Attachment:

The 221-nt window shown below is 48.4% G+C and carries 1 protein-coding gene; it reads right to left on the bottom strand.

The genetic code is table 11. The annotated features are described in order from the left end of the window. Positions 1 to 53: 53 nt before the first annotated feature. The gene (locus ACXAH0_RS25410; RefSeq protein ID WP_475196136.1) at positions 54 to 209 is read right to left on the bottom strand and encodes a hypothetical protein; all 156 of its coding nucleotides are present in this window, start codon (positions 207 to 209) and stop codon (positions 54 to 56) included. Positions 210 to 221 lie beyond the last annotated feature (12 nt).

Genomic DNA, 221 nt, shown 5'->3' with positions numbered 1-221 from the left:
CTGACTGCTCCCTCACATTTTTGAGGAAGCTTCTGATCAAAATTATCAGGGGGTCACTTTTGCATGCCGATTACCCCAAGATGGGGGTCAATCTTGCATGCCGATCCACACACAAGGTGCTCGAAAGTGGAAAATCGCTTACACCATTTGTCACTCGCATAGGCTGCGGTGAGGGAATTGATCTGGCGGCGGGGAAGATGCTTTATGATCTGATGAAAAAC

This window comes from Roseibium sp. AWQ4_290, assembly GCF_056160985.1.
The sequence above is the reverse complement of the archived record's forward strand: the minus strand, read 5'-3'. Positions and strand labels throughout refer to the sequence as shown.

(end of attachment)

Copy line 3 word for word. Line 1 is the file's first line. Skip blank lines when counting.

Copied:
Genomic DNA, 221 nt, shown 5'->3' with positions numbered 1-221 from the left: